- People see that their Mentoring gets better when it’s informed by Professional Coaching skills. We get in touch with how we have created a new, and clear, Mentoring method.
24:40 – 36:25
- This is a team-level view of the Integral Agile Operating System™.
- Michael gives a tutorial of the 4 quadrants and their relevance to coaching at the agile team level.
- The 4 quadrants are different perspectives on the same situation.
- Any quadrant (perspective) by itself is not enough.
- Each quadrant is a window to look through to “see” the complex environment. Each has different logic and techniques associated with it, and all four taken together give a more complete view.
- We ask, “How healthy?” is the team in each quadrant.
- All these taken together provide powerful ways to assess team health and increase it.
- The CAT 3.0 class gives tools for each quadrant for the ultimate goal of sustainably increasing value flow, which is the purpose of agile.
- The circles are the vertical dimension of the Integral Agile Operating System™. They represent the level of complexity within any quadrant.
- Agile itself comes from a more complex level of development. Yet, sometimes the environment agile operates in is a simpler (less complex) stage of development. So, there is a mismatch, sometimes even a clash.
- Having a wide variety of skills (look back at the Agile Coaching Competency Framework) and knowing how to look from different perspectives (through the Integral Agile Operating System™) gives coaches a full toolkit with which to be highly effective.
- Base models of Integral Agile Operating System™ are Integral Theory and Spiral Dynamics, from outside the agile community.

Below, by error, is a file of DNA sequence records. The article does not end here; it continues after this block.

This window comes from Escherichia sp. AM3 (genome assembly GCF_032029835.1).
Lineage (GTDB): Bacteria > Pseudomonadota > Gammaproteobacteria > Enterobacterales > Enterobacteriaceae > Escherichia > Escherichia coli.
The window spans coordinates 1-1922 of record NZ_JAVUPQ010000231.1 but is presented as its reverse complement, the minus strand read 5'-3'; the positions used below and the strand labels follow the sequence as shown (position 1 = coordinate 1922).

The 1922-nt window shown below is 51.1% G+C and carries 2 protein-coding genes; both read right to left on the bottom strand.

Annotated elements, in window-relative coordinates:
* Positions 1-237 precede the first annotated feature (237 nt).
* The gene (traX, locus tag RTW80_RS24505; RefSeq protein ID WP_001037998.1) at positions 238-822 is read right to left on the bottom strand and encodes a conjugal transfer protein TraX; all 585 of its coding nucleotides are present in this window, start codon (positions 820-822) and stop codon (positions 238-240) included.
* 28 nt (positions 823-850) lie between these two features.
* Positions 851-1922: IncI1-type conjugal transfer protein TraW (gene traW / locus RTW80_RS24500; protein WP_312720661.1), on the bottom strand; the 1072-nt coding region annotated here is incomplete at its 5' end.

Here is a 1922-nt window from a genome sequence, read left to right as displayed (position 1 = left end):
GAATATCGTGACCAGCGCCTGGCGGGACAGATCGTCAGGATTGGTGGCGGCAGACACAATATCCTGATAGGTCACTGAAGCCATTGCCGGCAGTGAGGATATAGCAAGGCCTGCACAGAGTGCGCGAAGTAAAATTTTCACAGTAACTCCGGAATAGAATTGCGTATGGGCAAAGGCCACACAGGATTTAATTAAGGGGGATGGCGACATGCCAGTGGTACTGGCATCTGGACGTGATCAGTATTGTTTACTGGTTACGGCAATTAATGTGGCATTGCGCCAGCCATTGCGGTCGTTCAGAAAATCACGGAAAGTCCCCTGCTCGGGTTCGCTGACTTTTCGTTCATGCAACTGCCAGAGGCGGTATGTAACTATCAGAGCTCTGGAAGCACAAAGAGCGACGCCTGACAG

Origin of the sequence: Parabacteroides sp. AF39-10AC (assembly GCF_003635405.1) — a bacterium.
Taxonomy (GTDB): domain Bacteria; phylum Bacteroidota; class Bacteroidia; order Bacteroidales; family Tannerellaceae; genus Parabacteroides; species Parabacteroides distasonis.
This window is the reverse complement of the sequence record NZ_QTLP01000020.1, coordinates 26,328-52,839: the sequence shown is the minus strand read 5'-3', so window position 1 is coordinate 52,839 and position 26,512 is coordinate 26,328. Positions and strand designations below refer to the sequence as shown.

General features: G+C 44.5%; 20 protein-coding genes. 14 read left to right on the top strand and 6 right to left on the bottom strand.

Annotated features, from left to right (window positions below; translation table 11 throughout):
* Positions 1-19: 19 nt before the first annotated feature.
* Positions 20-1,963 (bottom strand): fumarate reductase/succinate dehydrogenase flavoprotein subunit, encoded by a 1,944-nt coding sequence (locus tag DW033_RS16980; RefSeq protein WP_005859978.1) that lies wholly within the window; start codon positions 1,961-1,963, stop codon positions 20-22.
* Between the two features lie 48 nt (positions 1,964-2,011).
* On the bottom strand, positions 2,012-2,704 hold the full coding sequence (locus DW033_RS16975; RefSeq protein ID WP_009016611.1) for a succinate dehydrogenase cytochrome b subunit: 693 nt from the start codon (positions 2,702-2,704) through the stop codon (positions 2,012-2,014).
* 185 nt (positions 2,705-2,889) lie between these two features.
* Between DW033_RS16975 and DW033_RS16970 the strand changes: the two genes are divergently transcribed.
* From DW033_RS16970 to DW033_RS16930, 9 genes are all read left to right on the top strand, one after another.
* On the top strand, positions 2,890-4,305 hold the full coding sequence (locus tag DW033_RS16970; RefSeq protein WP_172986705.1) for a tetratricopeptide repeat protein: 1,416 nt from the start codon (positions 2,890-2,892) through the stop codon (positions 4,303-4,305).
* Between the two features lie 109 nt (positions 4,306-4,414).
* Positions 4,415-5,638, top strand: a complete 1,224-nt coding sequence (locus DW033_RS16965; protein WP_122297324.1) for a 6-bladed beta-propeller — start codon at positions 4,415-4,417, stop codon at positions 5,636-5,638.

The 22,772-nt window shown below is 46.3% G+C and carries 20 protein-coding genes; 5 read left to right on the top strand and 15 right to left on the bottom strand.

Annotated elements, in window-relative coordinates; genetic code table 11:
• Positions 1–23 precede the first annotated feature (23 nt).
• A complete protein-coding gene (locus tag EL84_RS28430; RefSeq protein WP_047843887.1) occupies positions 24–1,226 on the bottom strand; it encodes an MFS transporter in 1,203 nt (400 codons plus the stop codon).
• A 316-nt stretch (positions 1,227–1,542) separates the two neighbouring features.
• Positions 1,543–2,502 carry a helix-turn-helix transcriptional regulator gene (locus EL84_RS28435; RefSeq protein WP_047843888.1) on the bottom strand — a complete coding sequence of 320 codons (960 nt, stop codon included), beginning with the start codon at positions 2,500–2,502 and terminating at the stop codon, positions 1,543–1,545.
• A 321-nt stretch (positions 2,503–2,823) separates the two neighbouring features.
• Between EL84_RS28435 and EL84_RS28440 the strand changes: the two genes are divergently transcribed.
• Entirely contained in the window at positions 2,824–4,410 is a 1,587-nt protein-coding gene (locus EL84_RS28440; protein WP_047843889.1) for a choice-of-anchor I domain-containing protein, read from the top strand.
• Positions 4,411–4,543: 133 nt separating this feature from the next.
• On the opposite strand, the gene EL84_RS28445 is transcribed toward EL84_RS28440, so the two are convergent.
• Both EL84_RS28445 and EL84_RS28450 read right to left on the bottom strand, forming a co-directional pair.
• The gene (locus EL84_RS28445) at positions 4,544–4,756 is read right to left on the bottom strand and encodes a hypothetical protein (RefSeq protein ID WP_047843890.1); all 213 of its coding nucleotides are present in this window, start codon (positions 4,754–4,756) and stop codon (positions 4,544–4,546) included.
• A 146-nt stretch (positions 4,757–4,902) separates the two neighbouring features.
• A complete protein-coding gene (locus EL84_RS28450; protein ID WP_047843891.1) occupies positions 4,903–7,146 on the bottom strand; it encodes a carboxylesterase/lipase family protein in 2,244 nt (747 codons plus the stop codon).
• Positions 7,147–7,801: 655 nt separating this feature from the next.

36:25 – 41:45
- ACI now has a complete Agile Coaching Development Path. (Jazz hands) We have been envisioning this for five years!
- In-person classes on the left in the diagram; in the middle, the Certification Competency Cohort is a 10 month program to build real, demonstrable skills.
- Both pieces yield the first-ever ACI certification: the ACI Certified Transformation Coach – Teams. And, the ICAgile Expert – Agile Coaching, if desired.
- The Competency Cohort is modeled after our Professional Coaching Certification experience, which was rigorous and competency-based.
- A ScrumMaster would take The Agile Facilitator (TAF) once they have 3 months of experience on agile teams. Anyone can take it at any time, but that’s a logical place to start. And, it’s the most important skill set for ScrumMasters.
- The Agile Coach Bootcamp consists of TAF and CAT in one 5-day retreat setting. It’s an intense transformation process and learning community.
- We gave a shout-out for our upcoming classes that are part of the Agile Coach Development Program.
- We took questions:
- Brian: “How complimentary is the Competency Cohort and certifications to the Certified Scrum Coach (CSC)?” Lyssa reveals her plan to work with the Scrum Alliance to see how the rigor of this program might give people credit toward the CSC. At the same time, the CSC is more suitable for an enterprise coach, whereas our Competency Cohort is for a program level coach.
- Steve: “When can we expect this Competency Cohort to start up? When can I sign up?” Description and registration will be up soon; first one to start in September.
- Nicole: “How long is the Agile Coach Bootcamp?” Five days; people arrive Sunday night and leave on evening flight Friday. To get a flavor of what it’s really like, here’s a video of what alumni say about the Bootcamp.
- Jeff: “What does Integral Agile look like at the practice level?” It doesn’t look much different than really well-done agile practices (however rare that may be; it attunes your expectations and actions to the altitude of complexity of the team you are working with. It gives you a different context for thinking about what to do.
- Michael Hamman gives a brief overview of Managing Agile Environments which helps managers with their core question “Now what’s my role?” This class helps managers shift from “managing to results” to “creating environments that produce results.” Upcoming webinar on this: April 28th at 1pm Eastern. Stay tuned.
- ACI continues to evolve, and we continue to grow ourselves as individuals. You, our community, are our partners in this. You pull these new offerings out of us.